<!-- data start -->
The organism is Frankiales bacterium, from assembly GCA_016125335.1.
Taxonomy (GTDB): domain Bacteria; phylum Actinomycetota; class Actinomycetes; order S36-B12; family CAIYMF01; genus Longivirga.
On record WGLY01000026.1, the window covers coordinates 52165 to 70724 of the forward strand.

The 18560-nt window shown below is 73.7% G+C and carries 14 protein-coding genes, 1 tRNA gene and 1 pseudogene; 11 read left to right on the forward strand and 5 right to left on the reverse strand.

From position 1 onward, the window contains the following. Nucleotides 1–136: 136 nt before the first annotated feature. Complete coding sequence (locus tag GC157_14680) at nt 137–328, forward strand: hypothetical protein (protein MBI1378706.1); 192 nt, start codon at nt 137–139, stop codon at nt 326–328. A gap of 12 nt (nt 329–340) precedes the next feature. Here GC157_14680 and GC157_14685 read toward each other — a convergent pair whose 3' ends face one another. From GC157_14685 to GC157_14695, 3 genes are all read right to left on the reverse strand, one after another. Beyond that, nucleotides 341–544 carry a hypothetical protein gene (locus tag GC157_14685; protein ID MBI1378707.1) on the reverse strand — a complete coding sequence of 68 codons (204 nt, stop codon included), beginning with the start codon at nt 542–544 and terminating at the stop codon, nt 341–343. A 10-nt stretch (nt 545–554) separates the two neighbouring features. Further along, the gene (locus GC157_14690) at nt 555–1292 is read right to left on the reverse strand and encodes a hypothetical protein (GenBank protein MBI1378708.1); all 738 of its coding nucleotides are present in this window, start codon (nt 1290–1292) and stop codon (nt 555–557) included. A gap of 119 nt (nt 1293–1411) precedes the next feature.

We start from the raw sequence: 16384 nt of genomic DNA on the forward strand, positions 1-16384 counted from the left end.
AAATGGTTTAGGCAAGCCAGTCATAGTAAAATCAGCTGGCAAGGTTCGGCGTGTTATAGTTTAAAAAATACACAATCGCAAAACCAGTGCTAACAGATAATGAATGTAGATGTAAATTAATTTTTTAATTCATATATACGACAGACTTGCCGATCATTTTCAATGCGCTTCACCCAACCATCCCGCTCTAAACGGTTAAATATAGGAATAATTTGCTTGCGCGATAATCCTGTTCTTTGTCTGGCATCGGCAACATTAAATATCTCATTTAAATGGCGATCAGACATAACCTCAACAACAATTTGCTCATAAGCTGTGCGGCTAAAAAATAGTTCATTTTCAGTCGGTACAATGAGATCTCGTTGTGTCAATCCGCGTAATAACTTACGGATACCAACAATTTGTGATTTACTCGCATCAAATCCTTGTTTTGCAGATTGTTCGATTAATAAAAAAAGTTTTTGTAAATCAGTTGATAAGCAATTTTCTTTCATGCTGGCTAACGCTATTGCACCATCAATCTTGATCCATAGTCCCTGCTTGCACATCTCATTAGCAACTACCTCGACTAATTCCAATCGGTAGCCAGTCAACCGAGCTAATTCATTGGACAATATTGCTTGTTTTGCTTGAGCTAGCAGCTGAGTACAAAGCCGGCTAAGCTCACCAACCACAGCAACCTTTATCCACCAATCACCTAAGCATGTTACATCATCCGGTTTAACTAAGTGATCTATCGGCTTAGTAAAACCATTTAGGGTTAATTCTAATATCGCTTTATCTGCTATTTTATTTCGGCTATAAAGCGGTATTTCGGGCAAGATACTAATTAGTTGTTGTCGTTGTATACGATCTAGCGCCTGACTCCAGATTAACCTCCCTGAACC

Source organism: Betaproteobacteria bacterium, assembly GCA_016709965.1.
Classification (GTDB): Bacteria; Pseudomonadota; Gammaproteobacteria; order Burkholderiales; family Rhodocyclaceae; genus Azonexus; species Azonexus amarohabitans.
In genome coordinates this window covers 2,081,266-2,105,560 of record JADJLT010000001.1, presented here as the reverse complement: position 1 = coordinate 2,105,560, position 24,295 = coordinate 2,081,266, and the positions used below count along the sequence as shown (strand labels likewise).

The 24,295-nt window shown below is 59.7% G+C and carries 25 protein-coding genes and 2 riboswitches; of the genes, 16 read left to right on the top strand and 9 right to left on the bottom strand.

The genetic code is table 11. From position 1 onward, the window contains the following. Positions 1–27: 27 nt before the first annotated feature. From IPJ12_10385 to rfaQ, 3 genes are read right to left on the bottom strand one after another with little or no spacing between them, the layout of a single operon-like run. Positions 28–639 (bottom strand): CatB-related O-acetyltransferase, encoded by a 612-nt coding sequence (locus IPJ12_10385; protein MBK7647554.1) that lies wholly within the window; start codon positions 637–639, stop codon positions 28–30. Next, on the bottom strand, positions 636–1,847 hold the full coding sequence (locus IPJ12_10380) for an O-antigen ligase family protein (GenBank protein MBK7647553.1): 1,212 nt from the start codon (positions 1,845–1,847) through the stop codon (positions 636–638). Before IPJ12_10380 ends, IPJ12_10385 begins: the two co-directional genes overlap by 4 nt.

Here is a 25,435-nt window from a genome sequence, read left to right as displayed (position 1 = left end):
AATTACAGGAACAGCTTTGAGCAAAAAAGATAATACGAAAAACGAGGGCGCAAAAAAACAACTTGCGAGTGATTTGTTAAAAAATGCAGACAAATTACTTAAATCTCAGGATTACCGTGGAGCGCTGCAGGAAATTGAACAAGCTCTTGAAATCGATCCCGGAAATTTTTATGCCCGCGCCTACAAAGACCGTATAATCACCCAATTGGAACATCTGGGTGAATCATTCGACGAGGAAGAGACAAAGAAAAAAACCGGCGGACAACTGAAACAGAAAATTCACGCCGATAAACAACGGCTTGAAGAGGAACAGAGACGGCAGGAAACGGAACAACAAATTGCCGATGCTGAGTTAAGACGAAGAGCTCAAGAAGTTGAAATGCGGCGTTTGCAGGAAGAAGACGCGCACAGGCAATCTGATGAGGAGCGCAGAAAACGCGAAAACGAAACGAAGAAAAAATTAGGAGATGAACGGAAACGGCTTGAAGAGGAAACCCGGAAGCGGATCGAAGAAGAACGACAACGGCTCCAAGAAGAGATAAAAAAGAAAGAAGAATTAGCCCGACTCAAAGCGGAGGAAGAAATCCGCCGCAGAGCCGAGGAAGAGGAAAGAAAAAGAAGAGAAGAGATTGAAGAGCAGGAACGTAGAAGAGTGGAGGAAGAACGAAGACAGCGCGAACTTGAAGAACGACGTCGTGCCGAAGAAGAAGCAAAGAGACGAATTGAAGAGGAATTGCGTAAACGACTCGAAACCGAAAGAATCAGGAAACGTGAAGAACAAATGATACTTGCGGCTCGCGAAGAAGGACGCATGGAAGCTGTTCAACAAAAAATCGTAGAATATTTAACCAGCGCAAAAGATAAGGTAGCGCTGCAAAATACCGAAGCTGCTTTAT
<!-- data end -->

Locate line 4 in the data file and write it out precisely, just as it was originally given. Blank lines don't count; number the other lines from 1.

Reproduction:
The 18560-nt window shown below is 73.7% G+C and carries 14 protein-coding genes, 1 tRNA gene and 1 pseudogene; 11 read left to right on the forward strand and 5 right to left on the reverse strand.